According to Morey, a lot is still to be decided. The first step will be to create a redevelopment plan. That may eventually include the county purchasing vacant or abandoned buildings, demolishing the buildings and improving the land for sale to developers. Morey believes money spent on that process would be recouped from the sale.
Wildwood’s sprawling downtown is the largest in Cape May County, with numerous blocks of retail properties. There remain some blocks with more vacant storefronts than open businesses. Donio sees that changing with investment and as the town’s numerous restaurants bring more crowds each summer.
In separate interviews, Morey and Donio raised the possibility of reducing the size of the downtown to encourage residential development at its north and south end. A smaller, walkable stretch might prove more attractive to customers and investors.
“By joining technical and financial resources, we will create the opportunities necessary to draw private sector investment into areas neglected by time,” said Freeholder Leonard Desiderio said, as quoted in a county statement on the initiative. “The end result will be vibrant areas of residential and commercial development, where people want to live, work and play.”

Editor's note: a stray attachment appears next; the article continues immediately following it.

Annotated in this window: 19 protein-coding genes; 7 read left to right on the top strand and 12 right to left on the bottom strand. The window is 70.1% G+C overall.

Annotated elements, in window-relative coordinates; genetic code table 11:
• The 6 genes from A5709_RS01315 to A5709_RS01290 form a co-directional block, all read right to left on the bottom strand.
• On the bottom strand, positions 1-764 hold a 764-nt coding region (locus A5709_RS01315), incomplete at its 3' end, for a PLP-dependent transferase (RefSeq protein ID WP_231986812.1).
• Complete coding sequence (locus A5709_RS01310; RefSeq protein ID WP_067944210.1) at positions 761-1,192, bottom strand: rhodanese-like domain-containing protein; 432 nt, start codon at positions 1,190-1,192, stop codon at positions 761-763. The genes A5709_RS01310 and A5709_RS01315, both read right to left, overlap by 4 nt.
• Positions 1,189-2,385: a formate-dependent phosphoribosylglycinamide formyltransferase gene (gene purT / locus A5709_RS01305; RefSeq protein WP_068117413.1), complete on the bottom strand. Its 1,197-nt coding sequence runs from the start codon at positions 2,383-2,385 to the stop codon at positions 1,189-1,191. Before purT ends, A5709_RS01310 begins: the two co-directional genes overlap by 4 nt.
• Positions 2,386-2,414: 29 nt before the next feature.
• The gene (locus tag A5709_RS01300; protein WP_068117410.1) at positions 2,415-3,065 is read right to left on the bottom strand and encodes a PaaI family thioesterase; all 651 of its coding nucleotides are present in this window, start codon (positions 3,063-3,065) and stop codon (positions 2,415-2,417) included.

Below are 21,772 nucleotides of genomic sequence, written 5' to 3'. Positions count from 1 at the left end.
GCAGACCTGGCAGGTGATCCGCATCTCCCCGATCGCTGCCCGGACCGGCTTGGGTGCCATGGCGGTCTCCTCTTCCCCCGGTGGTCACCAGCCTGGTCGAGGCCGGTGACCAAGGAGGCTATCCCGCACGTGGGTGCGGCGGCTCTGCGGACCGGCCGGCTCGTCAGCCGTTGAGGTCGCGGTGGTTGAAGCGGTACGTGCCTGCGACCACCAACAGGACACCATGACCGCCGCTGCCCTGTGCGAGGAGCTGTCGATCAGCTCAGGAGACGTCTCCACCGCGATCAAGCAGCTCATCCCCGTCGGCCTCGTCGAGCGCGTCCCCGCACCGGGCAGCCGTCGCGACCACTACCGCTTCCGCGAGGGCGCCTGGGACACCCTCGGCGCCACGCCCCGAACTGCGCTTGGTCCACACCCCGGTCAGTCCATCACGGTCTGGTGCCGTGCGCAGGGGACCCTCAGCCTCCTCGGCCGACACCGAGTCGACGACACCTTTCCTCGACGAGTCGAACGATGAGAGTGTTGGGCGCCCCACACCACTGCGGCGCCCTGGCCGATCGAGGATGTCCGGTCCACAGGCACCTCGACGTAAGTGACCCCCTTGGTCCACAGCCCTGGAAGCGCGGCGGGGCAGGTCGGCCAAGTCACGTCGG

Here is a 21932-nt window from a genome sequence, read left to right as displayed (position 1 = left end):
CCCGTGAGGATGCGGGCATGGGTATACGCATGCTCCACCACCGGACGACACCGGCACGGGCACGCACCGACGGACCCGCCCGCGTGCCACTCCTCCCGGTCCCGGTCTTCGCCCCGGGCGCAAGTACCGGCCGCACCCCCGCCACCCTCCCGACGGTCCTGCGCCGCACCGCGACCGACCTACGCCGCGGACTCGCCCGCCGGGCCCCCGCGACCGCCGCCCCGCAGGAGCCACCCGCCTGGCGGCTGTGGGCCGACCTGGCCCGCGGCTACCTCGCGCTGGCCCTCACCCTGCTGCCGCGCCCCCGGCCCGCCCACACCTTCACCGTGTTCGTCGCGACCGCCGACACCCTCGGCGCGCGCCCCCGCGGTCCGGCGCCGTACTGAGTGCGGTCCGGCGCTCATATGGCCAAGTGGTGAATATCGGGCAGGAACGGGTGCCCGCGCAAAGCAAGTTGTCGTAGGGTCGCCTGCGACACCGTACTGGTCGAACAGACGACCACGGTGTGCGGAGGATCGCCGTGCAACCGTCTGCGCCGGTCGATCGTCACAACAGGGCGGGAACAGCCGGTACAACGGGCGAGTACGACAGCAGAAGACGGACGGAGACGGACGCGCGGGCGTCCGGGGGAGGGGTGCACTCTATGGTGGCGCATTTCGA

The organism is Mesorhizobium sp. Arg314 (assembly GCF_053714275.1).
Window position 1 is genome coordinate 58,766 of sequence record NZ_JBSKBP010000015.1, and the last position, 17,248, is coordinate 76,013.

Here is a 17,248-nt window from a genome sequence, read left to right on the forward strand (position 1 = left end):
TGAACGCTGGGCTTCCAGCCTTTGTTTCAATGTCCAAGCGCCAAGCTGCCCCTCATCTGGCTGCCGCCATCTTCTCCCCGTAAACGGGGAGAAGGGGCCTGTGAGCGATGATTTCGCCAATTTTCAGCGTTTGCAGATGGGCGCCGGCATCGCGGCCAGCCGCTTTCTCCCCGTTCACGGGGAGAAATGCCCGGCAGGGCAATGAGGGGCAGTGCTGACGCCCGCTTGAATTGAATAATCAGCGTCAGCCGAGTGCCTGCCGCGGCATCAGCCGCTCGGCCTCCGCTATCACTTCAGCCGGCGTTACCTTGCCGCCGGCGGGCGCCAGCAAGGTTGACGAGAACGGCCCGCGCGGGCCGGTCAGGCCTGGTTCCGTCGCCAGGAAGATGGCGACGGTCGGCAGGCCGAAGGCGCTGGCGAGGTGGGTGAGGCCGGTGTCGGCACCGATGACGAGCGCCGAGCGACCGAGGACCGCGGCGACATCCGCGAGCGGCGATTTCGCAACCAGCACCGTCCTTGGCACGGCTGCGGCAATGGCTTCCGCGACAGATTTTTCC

“Wildwood was selected as an initial project based on factors including physical condition, the absence of adequate private sector interest to catalyze redevelopment, and redevelopment potential,” reads the statement from the county. “Similarly, considering future participants, the county will examine a municipality’s economic, social, and fiscal stress indexes. State sources are expected to add insight to the information provided by the municipalities for freeholder consideration.”